Sitting just inside the Great Hall and squeezed between two major retrospective exhibitions of wedding dresses and fashion photographs at the Victoria & Albert in London sits Disobedient Objects, a small but powerful show examining the materials, methods, and inventions of political dissent across the world since the late 1970s. Rich and diverse in its choice of objects, the one-room gallery places a strong emphasis on forms of artistic production and labor that continue or reimagine artistic traditions of craft and handiwork—genres typically associated with times of war, political oppression, and belief in forms of transformative utopian politics. Chilean arpilleras (three-dimensional textile murals) depicting scenes of violence and repression committed under Pinochet’s dictatorship in 1979 sit alongside finger puppets made in 2011 by the Syrian artist group Masasit Mati to lampoon President Bashar al-Assad. Gas masks worn by protesters in Gezi Park in 2012 are juxtaposed with chrome jewelry crafted by a group of Black Panther Party members serving extraordinary periods of solitary confinement in Angola Prison in southern Louisiana. Each object harnesses forms of tactile materiality to make timely political statements.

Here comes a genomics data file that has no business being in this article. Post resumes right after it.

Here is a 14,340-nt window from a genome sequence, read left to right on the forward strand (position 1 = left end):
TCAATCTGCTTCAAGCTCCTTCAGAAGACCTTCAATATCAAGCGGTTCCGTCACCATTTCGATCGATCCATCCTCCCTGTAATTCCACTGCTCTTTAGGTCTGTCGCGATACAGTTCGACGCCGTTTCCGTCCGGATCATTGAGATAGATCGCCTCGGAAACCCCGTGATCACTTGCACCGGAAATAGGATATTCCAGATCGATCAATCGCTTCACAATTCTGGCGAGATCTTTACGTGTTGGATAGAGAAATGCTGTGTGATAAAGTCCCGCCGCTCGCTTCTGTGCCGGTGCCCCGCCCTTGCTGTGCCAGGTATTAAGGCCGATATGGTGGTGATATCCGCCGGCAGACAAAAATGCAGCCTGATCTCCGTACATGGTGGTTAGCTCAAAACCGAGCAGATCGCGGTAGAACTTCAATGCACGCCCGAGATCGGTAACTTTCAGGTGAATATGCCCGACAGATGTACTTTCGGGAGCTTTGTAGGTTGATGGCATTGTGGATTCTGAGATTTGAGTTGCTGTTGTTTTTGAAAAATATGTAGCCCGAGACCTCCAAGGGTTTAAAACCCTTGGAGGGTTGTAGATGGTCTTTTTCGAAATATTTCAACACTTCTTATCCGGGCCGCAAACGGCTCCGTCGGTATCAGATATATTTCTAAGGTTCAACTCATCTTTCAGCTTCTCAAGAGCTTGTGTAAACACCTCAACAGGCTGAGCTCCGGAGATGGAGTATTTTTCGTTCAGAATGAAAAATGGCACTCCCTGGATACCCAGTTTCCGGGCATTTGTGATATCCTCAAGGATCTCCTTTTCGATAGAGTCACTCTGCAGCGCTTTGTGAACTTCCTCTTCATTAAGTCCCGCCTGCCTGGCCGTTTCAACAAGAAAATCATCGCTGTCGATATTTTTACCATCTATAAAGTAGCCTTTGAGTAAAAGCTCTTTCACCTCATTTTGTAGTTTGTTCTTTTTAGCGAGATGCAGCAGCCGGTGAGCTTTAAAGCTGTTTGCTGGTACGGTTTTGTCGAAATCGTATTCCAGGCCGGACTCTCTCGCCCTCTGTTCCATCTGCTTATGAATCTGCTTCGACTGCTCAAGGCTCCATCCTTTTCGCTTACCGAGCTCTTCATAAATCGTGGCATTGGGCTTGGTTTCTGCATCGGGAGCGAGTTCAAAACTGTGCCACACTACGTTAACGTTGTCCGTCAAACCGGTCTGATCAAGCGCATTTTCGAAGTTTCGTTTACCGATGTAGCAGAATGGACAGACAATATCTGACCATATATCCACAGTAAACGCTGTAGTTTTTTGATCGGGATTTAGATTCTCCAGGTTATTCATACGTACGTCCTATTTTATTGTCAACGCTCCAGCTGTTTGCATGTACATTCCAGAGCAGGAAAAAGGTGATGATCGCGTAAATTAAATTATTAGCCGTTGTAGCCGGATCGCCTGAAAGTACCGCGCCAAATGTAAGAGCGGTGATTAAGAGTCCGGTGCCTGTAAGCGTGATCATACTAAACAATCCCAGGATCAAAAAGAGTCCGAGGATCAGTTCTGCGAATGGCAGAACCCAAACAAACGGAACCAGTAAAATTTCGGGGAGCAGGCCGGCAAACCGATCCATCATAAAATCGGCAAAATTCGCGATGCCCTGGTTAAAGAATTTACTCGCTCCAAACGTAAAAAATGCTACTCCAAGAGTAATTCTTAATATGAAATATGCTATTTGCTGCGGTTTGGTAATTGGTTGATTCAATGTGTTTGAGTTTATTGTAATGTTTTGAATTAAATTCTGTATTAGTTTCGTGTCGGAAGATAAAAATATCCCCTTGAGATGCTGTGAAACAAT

But while the exhibition encourages viewers to think productively about the ways in which the aesthetic and the political do and can coexist, it also forces consideration of what is lost or compromised when these objects are removed from the streets, favelas, public spaces, and prison cells, and then domesticated within one of the most important collections of art and design in the Western world. At a moment when protest and civil disobedience seem to be intensifying around the globe, are these objects flattened and defanged by the museum’s invitation to sit among the golden riches of empires past, or is there something hopeful in the gesture—something truly disobedient?